from The Great Debate:

Why the federal government should help bail out Detroit

By Allison Schrager
June 2, 2014

detroit101

Starting last month, and continuing through July, Detroit’s 170,000 creditors will vote on the terms of the “Grand Bargain” that will end the city’s bankruptcy.

from The Great Debate:

Why Obama must prevail for a ‘grand bargain’

By David M. Walker
June 21, 2013

President Barack Obama and House Speaker John Boehner (R-Ohio) (R) in Washington, Mar. 19, 2013. REUTERS/Gary Cameron

from The Great Debate:

Obama’s political options

By Bill Schneider
March 11, 2013

Fiscal crisis? What fiscal crisis? The stock market is up, unemployment is down and the deficit is shrinking.

from The Great Debate:

The route to a real budget deal

By David M. Walker
February 25, 2013

There are glimmers of light in our battle to put America’s finances in order. New hope for a long-term budget deal has come in the form of two ideas, both from outside Congress, that many of our elected officials have embraced:“No Budget, No Pay” and “No Deal, No Break.”

from The Great Debate:

The fight for a grand bargain

By David M. Walker
November 29, 2012

The Gang of Eight: (Top Row, L to R) Senator Mark Warner (D-Va.), Senator Saxby Chambliss (R-Ga.), Senator Tom Coburn (R-Okla.) Senator Kent Conrad (D-N.D.) (Second Row, L to R)) Senator Mike Johanns (R-Neb.), Senator Mike Crapo (R-Idaho), Senator Dick Durbin (D-Ill.), Senator Michael Bennet (D-Colo.)  REUTERS/File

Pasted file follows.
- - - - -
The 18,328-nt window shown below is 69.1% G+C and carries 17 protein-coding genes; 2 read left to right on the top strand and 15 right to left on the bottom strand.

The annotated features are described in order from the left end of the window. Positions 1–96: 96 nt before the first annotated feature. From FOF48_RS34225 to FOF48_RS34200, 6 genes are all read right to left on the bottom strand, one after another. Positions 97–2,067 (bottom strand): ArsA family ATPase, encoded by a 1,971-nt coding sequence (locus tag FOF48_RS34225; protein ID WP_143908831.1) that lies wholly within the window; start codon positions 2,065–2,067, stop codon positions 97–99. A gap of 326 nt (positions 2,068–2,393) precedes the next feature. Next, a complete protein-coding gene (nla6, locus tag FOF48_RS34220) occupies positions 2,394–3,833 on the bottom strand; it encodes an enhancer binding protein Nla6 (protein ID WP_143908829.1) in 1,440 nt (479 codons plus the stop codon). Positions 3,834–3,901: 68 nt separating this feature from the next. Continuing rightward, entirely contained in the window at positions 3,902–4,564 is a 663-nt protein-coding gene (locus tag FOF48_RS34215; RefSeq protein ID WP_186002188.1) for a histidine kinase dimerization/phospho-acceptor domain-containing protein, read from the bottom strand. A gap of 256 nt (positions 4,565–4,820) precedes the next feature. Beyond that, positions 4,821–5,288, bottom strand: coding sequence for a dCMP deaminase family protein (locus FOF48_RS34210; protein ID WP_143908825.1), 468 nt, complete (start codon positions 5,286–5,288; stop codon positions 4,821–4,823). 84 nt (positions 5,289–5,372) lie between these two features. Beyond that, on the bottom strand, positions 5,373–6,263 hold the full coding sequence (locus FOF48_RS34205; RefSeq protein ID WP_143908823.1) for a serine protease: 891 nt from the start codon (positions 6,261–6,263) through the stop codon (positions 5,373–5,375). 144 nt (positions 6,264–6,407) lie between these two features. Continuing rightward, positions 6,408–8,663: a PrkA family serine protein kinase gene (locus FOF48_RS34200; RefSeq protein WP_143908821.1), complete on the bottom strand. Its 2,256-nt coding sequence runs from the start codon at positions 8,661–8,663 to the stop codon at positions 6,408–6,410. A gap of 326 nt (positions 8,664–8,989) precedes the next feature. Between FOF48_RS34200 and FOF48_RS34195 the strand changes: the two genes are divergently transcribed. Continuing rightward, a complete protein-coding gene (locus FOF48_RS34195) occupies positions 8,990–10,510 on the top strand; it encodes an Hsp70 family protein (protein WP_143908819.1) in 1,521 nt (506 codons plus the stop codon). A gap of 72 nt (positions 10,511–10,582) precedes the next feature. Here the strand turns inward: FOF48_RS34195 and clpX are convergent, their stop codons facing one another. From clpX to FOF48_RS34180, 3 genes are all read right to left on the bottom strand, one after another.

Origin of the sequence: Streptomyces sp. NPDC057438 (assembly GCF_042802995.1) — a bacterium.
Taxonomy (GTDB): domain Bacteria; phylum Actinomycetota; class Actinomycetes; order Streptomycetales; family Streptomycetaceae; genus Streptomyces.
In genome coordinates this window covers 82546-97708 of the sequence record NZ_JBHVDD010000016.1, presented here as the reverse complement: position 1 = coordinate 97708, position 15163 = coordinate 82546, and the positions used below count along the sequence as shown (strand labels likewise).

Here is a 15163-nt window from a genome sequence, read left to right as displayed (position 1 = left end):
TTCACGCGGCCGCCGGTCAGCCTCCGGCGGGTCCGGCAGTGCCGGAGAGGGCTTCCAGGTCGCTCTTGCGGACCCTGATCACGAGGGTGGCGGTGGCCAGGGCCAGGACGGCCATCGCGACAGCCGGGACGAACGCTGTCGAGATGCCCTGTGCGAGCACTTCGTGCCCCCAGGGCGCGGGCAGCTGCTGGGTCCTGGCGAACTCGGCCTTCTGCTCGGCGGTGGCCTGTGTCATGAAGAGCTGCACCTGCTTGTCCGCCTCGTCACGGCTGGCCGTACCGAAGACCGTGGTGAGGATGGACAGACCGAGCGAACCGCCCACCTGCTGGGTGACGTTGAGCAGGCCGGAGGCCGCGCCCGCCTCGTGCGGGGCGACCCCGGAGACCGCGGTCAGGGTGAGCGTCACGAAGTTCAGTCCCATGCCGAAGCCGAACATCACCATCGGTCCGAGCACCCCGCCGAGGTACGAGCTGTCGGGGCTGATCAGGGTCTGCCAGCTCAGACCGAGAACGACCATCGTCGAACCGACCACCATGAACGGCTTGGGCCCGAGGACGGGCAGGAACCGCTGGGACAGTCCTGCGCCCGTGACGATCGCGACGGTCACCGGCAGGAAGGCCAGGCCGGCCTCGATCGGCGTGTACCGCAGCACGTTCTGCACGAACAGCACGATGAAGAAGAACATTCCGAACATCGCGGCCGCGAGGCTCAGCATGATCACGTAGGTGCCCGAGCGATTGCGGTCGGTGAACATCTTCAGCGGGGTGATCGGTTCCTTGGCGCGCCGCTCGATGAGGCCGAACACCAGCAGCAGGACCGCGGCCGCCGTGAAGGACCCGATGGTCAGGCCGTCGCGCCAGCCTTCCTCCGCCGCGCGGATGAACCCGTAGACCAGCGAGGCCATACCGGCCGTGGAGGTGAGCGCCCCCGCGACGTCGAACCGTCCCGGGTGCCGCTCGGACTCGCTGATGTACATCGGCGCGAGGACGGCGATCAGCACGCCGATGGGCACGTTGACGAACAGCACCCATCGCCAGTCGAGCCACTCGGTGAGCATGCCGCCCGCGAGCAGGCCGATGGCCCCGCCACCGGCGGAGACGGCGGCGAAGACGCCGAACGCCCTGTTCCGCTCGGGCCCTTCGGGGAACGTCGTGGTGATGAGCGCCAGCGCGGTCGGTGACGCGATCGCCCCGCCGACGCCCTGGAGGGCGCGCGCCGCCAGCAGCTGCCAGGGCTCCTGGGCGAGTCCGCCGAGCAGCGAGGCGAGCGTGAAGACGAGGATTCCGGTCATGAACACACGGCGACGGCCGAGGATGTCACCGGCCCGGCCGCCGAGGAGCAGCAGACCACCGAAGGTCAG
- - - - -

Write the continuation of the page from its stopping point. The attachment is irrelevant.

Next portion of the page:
from The Great Debate:

Obama’s mandate: tax increase on rich

By Drew Lieberman and Andrew Baumann
November 16, 2012

Republican leaders such as Grover Norquist and Senate Minority Leader Mitch McConnell (R-Ky.) continue to strike a hard line on taxes and revenues, “warning” President Barack Obama that the GOP will not negotiate or compromise when it comes to tax policy and deficit reduction.

from Pakistan: Now or Never?:

The missile shield and the “grand bargain” on Afghanistan and Pakistan

September 17, 2009

Back in 2008, even before Barack Obama was elected, Washington pundits were urging him to adopt a new regional approach to Afghanistan and Pakistan involving Russia, India, China, Saudi Arabia and even Iran. The basic argument was that more troops alone would not solve the problems, and that the new U.S administration needed to subsume other foreign policy goals to the interests of winning a regional consensus on stabilising Afghanistan.